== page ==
Dating apps and sites are generally for people who are 18 and over because of the safety issues. Some people use online dating to connect with people so they can scam them, stalk them or trick them into sex.
Online dating apps and sites are sometimes highly sexualised spaces where adults are looking to get into sexually explicit chat or to hook up. Being young and new to online dating can lead to you being pressured into sending nudes, or joining in sexual activity before you are ready. As well as making you feel uncomfortable or unsafe, this can be illegal.
- Lying about your age can put you at real risk, so stay truthful. It can also get the adult you are talking to into trouble.
- Remember, it is always OK to say no if someone asks you to do something you don’t want to do, or if you don’t trust what they are telling you.
If you are old enough for online dating, it’s still important to take steps to protect yourself from danger and to look out for suspicious behaviour.
Privacy settings and personal information
Check the privacy settings on all your accounts (not just the ones you use for dating) and limit who can see information and contact you. Don’t include personal details like your full name, address and phone number in your profile.
It’s OK to share your favourite music, movie or team, but don’t give out personal information like where you live, study, play sport, work or go to relax — at least until you know someone very well. Even then, you should be super careful. Make sure you have really sussed them out first — and watch out for the sneaky catfishes (tips on that next).
These are some of the big online dating risks — click on the links to find more information.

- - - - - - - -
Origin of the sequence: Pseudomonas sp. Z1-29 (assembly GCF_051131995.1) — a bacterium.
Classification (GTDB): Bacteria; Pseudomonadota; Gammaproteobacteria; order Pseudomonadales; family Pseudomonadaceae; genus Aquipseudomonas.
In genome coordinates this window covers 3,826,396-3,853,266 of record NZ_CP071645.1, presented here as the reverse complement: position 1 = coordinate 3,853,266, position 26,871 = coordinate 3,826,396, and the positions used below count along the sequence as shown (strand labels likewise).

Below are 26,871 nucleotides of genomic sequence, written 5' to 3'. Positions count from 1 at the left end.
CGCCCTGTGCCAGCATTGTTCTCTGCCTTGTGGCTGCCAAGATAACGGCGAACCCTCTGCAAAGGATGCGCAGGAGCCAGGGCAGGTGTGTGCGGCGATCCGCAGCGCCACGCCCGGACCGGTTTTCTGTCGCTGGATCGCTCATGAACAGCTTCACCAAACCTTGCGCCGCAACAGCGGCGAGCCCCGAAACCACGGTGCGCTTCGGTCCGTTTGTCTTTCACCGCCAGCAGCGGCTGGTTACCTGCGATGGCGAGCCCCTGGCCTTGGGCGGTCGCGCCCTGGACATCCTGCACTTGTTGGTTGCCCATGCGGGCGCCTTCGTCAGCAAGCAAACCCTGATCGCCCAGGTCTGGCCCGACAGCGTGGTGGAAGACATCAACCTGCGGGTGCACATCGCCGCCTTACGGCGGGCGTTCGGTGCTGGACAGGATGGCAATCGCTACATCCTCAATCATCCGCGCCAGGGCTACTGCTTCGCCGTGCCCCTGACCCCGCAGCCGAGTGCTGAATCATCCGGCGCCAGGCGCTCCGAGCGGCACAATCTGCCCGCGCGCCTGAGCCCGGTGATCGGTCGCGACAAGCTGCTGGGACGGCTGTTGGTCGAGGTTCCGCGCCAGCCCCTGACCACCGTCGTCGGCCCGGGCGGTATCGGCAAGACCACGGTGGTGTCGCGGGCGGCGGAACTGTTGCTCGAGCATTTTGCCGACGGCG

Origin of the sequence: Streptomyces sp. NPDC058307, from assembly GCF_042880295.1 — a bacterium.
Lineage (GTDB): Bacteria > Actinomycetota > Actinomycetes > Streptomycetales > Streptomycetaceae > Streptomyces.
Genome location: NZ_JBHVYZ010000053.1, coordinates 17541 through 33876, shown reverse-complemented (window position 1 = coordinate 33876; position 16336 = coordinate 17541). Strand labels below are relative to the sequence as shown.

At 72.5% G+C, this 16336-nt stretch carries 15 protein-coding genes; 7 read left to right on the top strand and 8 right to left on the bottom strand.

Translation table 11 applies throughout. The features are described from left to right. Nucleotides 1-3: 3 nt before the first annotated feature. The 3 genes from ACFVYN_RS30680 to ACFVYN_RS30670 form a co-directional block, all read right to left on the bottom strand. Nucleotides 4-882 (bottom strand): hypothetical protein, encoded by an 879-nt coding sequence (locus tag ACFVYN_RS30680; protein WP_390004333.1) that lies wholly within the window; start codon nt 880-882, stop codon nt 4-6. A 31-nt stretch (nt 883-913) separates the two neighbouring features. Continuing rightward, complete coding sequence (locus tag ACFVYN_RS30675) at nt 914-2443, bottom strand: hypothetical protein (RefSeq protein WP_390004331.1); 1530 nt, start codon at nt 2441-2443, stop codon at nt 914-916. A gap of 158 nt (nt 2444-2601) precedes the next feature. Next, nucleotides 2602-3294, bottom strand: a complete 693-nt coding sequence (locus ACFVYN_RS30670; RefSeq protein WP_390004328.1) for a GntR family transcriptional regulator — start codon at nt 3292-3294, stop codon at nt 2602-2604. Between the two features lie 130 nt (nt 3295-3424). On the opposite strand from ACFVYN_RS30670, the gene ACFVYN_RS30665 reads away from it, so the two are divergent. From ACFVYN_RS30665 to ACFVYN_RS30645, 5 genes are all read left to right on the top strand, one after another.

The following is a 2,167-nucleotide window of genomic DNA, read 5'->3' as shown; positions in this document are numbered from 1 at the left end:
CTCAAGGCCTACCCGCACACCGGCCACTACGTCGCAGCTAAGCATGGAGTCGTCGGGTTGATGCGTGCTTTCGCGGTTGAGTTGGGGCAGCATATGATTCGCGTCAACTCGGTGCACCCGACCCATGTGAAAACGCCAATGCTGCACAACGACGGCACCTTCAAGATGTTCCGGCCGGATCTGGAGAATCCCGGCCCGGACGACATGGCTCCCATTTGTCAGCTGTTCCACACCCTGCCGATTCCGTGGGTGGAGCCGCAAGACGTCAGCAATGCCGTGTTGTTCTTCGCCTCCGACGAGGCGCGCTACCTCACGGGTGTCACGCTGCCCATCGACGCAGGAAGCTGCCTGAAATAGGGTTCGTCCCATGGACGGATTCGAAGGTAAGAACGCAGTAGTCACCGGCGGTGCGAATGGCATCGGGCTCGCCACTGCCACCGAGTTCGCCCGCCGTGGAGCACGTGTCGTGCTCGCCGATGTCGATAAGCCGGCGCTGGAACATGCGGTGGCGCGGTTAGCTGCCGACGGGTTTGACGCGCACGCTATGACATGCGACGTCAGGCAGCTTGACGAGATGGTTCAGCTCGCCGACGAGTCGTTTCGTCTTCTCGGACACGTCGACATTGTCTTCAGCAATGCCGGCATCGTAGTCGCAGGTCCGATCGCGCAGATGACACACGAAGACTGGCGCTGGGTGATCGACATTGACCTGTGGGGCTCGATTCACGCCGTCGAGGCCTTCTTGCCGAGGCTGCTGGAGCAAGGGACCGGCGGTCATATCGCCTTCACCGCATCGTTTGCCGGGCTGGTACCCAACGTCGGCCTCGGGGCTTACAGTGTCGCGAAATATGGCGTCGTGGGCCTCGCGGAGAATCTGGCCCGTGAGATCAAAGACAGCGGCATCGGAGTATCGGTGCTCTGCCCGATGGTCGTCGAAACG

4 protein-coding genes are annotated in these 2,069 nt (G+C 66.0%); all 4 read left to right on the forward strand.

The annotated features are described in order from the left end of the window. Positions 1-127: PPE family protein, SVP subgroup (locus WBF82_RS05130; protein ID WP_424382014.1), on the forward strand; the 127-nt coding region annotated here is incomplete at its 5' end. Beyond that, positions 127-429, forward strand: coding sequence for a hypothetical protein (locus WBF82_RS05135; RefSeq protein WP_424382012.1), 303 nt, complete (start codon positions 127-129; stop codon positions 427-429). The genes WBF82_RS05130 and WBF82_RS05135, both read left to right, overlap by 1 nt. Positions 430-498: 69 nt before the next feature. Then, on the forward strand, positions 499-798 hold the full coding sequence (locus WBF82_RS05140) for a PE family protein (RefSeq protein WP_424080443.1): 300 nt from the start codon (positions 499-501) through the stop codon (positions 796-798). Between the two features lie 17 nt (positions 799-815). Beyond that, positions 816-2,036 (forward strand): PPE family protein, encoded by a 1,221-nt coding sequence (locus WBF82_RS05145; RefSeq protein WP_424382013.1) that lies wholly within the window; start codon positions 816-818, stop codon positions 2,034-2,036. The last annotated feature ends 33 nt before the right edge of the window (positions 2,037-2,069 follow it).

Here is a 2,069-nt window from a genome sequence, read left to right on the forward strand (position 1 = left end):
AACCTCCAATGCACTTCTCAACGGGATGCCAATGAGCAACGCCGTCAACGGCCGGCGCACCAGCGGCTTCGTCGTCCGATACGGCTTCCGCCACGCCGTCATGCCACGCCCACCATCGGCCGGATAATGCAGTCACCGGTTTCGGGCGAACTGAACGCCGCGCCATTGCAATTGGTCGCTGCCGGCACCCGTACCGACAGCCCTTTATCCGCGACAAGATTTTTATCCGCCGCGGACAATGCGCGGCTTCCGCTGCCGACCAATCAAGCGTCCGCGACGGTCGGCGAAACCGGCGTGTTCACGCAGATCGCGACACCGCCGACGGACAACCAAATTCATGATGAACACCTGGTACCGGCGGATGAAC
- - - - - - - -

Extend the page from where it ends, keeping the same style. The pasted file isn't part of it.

‘Catfishing’ is when someone sets up a fake profile or pretends to be someone you know (or even a celebrity) so they can trick you into a fake relationship. They may catfish you because they think it’s funny or because they want to be mean and make you feel bad about yourself. They may encourage you to tell them your secrets so they can embarrass you by sharing them with others. They could even try to get you to share your personal details so they can scam you or steal your identity.
‘Image-based abuse’ is when someone shares (or threatens to share) a nude photo or video of you online, which is illegal if you are under 18. It is also illegal when you are 18+ if you have not given your permission for the intimate content to be shared. They may do it to be mean, to boast, or to blackmail you into sending them money or more intimate images.
‘Grooming’ is when someone builds a secret online friendship with a young person to trick or persuade them into getting sexual. Often they pretend to be someone the same age, but they are much older. Or they pretend to be a girl when they are really a guy (or the other way around). At first they may seem very nice, but it’s just to make you think you can trust them. They may talk about your appearance and body and very personal topics. They could start sending pictures or videos they say are ‘sexy’. Then they ask you to send nude photos or get intimate over a webcam. They may record and share this content with other abusers who stalk children and young people (these people are known as ‘paedophiles’). It can be very scary and make you feel upset and unsafe for a long time, especially if the photos or videos show up online.